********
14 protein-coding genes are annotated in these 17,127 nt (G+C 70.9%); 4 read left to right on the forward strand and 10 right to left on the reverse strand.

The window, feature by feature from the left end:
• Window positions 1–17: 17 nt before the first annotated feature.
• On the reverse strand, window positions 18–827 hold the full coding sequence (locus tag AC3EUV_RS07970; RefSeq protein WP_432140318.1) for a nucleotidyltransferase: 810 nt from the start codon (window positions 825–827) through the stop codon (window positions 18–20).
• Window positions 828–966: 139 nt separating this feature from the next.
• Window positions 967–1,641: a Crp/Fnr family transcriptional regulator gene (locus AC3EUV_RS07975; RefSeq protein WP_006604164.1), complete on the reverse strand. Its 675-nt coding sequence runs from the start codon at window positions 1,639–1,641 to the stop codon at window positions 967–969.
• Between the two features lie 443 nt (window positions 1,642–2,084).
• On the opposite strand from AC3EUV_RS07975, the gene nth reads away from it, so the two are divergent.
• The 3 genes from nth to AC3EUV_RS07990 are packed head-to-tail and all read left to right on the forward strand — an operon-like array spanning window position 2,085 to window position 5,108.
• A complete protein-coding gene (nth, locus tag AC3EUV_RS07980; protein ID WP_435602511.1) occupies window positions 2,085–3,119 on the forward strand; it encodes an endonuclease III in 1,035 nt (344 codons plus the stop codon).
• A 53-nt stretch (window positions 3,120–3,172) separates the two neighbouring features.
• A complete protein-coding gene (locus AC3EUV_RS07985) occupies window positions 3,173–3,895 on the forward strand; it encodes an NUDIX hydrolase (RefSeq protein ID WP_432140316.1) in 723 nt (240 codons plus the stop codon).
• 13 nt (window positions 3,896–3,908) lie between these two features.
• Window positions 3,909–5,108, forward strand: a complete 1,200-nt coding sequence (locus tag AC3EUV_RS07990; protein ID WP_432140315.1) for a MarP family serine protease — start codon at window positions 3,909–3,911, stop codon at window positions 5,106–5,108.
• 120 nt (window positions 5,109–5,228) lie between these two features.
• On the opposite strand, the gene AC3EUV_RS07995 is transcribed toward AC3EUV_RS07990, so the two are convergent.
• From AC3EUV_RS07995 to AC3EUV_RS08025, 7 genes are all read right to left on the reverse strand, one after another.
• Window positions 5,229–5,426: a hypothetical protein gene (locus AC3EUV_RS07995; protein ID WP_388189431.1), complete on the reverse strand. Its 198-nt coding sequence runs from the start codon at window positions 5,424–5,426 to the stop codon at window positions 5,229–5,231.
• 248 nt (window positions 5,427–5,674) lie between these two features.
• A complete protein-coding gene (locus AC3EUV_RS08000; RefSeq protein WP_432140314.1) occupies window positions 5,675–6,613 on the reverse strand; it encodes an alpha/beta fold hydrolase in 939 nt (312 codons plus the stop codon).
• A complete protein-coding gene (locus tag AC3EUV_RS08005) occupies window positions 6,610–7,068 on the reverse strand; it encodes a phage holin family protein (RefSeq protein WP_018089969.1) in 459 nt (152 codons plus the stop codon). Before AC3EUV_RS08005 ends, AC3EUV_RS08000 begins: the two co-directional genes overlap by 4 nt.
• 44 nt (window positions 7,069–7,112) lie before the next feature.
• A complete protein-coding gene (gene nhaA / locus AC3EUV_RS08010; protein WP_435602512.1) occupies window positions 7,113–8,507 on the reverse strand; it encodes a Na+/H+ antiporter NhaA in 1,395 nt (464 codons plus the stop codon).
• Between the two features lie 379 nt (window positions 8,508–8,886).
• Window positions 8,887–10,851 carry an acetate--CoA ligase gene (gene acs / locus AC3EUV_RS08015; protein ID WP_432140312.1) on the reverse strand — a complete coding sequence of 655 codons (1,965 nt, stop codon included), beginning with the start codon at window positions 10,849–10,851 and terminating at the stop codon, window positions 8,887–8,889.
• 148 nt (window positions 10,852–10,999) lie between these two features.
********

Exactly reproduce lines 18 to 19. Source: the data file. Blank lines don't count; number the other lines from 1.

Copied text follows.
• Window positions 5,229–5,426: a hypothetical protein gene (locus AC3EUV_RS07995; protein ID WP_388189431.1), complete on the reverse strand. Its 198-nt coding sequence runs from the start codon at window positions 5,424–5,426 to the stop codon at window positions 5,229–5,231.
• 248 nt (window positions 5,427–5,674) lie between these two features.